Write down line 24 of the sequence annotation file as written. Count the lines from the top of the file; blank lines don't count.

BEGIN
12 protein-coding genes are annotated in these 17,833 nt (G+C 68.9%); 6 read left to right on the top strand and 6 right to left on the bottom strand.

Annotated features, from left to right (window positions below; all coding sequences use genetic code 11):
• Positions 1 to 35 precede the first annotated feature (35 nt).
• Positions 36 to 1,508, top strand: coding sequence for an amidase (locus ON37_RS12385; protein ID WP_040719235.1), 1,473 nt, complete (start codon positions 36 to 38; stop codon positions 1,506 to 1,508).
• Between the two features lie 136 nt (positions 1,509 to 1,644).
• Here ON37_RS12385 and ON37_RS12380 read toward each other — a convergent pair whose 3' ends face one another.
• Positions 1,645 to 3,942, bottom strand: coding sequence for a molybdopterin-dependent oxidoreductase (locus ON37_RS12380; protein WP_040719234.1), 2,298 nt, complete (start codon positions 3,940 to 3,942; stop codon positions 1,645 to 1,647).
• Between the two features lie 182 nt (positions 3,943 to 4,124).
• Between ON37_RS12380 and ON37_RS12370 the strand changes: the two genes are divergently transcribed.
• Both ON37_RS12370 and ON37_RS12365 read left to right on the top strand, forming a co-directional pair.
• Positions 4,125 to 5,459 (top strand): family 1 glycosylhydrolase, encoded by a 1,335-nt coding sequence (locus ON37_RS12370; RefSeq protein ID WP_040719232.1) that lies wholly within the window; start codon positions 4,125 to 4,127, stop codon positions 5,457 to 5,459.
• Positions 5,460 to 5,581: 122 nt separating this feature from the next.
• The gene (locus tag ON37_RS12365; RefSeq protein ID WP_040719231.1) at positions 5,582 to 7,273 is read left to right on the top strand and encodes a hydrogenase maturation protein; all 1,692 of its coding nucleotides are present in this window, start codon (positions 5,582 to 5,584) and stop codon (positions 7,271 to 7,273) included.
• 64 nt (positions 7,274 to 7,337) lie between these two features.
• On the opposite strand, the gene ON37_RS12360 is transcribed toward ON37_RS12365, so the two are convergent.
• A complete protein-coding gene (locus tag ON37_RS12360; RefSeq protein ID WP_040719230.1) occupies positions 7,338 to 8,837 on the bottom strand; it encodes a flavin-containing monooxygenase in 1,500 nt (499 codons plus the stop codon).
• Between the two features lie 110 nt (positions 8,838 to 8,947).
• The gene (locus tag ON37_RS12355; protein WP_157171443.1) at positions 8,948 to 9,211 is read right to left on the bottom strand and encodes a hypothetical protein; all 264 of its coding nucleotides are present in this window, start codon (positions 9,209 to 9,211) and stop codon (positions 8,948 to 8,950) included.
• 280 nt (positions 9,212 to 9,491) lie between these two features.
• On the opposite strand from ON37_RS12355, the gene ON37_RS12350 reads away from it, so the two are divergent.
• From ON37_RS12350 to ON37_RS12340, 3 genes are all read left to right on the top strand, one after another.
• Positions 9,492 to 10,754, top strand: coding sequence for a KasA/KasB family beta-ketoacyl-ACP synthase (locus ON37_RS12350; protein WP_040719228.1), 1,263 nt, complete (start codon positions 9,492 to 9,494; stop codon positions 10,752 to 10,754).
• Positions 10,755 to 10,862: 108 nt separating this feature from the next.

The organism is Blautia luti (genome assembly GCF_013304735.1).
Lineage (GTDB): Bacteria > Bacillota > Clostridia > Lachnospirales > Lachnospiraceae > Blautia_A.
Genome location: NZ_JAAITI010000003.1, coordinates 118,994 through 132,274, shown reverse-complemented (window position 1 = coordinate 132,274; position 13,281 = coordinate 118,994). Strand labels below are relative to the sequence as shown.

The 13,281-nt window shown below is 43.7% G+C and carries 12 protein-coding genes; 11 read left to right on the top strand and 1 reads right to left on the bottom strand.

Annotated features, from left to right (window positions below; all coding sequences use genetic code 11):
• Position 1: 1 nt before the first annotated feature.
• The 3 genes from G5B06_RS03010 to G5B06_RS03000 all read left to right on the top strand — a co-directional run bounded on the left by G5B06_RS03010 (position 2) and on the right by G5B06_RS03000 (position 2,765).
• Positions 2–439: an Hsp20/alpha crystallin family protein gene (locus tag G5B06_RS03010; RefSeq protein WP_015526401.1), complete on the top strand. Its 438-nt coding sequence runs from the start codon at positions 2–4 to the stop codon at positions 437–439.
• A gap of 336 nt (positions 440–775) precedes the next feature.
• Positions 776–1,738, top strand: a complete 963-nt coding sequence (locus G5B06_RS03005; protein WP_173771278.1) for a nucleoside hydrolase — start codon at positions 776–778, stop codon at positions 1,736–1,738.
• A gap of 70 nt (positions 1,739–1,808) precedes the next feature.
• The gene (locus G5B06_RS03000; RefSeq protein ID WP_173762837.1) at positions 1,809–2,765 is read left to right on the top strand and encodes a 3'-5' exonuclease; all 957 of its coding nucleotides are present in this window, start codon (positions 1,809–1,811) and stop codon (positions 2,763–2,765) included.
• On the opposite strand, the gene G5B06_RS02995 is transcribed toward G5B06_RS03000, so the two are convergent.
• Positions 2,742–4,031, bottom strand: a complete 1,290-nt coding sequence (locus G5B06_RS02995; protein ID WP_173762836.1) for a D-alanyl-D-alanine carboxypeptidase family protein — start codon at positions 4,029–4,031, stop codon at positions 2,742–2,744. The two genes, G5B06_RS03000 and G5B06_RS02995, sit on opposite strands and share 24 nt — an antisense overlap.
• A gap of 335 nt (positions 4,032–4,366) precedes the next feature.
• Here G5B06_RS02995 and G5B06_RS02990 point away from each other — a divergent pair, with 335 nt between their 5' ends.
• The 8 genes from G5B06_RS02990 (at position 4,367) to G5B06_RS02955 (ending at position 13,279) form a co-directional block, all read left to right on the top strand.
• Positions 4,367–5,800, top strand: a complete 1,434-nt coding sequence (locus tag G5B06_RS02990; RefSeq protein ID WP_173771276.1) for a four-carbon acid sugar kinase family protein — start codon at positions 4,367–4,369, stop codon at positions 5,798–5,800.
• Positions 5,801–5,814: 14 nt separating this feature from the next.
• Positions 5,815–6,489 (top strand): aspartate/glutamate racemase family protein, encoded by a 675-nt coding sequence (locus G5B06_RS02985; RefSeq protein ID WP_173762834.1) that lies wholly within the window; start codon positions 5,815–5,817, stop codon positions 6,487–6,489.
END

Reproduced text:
The organism is Blautia luti (genome assembly GCF_013304735.1).